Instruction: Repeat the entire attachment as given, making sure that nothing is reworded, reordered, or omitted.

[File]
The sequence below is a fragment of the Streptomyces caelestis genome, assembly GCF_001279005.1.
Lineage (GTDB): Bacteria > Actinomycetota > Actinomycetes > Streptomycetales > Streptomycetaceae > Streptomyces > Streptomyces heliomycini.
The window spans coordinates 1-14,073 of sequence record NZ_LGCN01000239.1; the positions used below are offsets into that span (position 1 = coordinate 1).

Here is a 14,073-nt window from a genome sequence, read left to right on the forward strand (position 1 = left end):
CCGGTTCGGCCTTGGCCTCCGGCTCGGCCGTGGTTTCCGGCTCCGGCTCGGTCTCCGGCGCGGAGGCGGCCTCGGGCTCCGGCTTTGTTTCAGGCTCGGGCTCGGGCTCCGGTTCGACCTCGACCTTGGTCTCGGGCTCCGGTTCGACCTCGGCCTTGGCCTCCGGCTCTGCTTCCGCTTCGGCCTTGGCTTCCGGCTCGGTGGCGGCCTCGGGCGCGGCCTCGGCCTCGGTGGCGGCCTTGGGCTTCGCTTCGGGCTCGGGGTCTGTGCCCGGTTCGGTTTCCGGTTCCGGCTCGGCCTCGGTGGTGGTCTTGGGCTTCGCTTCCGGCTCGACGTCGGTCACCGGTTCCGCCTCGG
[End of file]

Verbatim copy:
The sequence below is a fragment of the Streptomyces caelestis genome, assembly GCF_001279005.1.
Lineage (GTDB): Bacteria > Actinomycetota > Actinomycetes > Streptomycetales > Streptomycetaceae > Streptomyces > Streptomyces heliomycini.
The window spans coordinates 1-14,073 of sequence record NZ_LGCN01000239.1; the positions used below are offsets into that span (position 1 = coordinate 1).

Here is a 14,073-nt window from a genome sequence, read left to right on the forward strand (position 1 = left end):
CCGGTTCGGCCTTGGCCTCCGGCTCGGCCGTGGTTTCCGGCTCCGGCTCGGTCTCCGGCGCGGAGGCGGCCTCGGGCTCCGGCTTTGTTTCAGGCTCGGGCTCGGGCTCCGGTTCGACCTCGACCTTGGTCTCGGGCTCCGGTTCGACCTCGGCCTTGGCCTCCGGCTCTGCTTCCGCTTCGGCCTTGGCTTCCGGCTCGGTGGCGGCCTCGGGCGCGGCCTCGGCCTCGGTGGCGGCCTTGGGCTTCGCTTCGGGCTCGGGGTCTGTGCCCGGTTCGGTTTCCGGTTCCGGCTCGGCCTCGGTGGTGGTCTTGGGCTTCGCTTCCGGCTCGACGTCGGTCACCGGTTCCGCCTCGG